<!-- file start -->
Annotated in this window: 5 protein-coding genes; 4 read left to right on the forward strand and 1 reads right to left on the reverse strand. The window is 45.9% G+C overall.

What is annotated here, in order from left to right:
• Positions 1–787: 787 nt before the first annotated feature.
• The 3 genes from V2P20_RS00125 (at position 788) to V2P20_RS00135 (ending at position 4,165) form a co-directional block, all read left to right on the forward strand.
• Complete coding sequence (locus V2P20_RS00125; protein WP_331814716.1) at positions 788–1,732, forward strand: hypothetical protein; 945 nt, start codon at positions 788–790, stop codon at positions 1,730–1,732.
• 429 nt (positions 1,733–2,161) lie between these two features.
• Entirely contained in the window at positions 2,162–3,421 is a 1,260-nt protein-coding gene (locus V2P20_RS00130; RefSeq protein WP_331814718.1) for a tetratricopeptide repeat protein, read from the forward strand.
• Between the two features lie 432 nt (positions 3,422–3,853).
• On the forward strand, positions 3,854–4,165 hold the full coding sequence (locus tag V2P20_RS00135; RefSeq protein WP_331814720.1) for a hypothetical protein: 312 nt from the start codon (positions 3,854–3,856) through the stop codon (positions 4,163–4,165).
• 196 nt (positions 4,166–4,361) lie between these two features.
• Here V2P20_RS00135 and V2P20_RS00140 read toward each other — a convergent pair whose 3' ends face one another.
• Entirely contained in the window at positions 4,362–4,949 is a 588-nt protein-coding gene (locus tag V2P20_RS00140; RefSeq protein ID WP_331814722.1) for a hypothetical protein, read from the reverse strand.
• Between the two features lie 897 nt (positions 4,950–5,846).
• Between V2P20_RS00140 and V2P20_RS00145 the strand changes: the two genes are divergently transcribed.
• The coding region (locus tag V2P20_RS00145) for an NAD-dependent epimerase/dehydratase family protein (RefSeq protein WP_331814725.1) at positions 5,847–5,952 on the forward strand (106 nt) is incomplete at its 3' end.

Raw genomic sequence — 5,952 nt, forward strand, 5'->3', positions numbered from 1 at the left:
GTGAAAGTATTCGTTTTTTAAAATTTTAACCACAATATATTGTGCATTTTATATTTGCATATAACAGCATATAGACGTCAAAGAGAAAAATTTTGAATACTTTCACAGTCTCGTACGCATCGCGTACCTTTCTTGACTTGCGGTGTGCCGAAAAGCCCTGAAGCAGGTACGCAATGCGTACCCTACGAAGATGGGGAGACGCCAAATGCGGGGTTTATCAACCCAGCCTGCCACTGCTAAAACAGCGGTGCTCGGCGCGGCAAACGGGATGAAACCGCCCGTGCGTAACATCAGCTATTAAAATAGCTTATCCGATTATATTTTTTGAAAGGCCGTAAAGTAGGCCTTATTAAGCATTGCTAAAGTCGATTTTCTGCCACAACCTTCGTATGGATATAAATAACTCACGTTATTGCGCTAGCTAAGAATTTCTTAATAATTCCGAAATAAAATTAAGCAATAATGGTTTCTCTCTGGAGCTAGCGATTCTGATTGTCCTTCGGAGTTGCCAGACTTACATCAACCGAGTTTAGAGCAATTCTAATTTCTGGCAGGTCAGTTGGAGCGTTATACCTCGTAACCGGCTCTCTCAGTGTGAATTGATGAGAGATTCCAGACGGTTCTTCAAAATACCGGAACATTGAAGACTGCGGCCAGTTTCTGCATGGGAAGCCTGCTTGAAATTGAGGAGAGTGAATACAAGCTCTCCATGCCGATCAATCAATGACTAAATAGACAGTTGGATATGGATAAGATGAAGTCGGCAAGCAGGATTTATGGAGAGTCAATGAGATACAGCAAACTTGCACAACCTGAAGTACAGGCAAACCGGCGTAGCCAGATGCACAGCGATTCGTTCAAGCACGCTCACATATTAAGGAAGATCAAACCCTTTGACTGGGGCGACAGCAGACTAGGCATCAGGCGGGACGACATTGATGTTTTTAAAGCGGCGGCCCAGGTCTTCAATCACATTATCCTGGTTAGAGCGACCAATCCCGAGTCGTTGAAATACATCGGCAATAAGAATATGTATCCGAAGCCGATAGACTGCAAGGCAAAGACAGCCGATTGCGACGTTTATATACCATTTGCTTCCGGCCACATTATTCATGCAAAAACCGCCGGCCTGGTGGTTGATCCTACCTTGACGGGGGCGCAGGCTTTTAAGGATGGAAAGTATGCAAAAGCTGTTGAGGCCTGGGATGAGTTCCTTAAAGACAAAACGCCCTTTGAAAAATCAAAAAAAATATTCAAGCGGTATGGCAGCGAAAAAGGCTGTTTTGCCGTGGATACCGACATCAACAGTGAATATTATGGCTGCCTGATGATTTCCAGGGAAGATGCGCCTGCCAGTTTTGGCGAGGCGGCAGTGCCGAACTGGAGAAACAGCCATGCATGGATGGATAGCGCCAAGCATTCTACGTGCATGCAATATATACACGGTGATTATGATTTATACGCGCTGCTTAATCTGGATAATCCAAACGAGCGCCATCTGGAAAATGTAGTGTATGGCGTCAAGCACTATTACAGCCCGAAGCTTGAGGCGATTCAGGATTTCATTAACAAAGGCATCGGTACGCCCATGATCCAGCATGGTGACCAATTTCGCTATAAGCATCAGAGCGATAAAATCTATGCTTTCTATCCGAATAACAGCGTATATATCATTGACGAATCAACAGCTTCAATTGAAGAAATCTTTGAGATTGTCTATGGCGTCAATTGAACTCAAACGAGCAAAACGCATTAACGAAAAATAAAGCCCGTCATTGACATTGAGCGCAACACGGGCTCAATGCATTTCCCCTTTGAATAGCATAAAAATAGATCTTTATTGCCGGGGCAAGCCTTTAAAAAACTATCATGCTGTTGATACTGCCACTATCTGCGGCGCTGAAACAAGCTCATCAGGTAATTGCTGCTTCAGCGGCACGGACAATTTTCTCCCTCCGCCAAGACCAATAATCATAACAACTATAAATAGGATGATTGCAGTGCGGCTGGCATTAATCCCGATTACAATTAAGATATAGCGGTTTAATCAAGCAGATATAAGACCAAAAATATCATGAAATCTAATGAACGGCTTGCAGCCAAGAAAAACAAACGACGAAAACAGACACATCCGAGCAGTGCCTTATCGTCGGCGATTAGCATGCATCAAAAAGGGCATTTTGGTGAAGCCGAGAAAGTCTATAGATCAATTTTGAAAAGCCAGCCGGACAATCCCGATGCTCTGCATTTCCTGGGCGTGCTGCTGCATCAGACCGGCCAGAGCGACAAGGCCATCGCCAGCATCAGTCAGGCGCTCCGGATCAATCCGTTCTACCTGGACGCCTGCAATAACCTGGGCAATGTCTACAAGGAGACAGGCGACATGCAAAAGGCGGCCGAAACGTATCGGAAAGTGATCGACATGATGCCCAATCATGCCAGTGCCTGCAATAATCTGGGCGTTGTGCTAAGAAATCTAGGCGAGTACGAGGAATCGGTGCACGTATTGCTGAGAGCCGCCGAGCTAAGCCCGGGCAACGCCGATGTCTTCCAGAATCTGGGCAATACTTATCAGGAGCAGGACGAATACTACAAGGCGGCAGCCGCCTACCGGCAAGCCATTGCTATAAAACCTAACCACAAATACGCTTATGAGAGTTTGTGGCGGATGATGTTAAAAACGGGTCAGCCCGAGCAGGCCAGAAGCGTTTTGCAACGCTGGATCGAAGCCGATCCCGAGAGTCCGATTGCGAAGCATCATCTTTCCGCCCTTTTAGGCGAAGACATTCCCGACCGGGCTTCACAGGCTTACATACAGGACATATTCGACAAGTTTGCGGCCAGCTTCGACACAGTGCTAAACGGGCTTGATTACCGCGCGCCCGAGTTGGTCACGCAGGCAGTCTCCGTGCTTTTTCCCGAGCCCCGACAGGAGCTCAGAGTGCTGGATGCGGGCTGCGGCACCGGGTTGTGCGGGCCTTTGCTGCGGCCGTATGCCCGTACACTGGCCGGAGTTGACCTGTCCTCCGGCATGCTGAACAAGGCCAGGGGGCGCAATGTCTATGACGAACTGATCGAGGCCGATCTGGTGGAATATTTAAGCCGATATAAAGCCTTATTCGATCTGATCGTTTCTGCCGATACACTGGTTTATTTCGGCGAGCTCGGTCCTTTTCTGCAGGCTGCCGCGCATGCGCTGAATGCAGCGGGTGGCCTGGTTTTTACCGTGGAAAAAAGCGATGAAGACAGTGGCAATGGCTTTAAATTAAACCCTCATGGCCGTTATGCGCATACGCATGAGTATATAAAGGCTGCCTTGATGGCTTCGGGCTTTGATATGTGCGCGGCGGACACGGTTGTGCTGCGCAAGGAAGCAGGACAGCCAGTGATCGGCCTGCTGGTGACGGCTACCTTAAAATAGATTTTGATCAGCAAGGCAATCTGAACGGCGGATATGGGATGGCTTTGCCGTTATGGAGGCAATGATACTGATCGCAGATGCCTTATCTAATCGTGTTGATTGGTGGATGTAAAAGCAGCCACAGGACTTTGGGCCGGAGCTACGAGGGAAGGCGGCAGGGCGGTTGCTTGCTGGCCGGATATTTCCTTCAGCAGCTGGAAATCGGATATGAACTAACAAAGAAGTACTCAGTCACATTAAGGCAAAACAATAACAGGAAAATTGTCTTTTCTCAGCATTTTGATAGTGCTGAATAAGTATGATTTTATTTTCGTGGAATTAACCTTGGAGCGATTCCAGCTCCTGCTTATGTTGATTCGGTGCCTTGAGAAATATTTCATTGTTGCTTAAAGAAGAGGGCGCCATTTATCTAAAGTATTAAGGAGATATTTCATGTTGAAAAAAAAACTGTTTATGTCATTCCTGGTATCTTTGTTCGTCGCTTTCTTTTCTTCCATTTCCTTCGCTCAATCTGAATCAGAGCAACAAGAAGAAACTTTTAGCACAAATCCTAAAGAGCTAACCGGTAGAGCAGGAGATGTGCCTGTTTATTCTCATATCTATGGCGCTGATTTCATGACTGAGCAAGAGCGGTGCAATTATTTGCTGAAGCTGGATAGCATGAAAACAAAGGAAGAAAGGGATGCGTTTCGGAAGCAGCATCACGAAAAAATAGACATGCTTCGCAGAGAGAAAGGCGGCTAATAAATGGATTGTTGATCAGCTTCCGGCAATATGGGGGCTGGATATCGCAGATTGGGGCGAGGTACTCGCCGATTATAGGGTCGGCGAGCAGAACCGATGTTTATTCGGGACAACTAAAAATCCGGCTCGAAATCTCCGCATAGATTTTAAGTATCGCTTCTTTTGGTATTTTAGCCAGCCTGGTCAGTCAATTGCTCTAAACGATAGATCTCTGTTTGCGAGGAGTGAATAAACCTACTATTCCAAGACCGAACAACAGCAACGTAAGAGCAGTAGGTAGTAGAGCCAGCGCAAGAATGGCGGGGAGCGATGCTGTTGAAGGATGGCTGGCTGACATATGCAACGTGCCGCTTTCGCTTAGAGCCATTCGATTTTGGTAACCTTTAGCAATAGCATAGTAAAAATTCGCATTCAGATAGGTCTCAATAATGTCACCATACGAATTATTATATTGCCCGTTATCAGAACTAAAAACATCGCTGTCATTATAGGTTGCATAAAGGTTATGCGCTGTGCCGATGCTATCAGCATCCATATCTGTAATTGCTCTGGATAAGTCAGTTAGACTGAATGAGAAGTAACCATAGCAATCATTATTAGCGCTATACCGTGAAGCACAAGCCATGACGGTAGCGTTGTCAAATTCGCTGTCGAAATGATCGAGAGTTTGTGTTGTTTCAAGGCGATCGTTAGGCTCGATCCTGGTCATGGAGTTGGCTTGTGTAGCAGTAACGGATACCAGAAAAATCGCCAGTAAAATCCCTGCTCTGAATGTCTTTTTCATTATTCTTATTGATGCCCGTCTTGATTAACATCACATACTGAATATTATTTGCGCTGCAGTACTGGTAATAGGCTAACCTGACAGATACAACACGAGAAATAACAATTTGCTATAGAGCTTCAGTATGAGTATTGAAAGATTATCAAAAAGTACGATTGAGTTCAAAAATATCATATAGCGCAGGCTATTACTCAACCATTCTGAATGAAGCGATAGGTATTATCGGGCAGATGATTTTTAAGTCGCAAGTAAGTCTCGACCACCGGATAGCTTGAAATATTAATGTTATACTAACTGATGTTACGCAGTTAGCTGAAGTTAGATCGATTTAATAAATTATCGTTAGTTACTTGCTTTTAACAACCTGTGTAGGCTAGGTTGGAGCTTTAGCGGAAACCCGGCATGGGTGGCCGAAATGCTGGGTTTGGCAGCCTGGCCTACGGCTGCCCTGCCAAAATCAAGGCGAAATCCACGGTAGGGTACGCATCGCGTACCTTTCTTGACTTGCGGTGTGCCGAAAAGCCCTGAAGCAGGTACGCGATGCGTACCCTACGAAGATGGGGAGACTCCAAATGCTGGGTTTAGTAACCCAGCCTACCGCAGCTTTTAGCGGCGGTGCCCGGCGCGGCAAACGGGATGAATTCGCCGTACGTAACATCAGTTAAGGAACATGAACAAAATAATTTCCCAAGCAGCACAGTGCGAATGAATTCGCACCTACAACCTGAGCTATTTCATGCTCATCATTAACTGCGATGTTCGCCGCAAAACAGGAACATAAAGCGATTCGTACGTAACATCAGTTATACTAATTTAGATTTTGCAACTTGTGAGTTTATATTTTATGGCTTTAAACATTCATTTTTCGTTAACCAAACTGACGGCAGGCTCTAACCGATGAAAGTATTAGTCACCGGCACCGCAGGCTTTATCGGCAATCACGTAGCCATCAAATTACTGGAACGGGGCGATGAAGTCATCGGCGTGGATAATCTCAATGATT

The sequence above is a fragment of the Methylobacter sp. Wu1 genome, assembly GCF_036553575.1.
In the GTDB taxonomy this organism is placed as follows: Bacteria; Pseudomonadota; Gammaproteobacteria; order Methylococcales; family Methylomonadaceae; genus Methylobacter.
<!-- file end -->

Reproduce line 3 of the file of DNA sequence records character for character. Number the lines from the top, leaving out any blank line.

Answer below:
• Positions 1–787: 787 nt before the first annotated feature.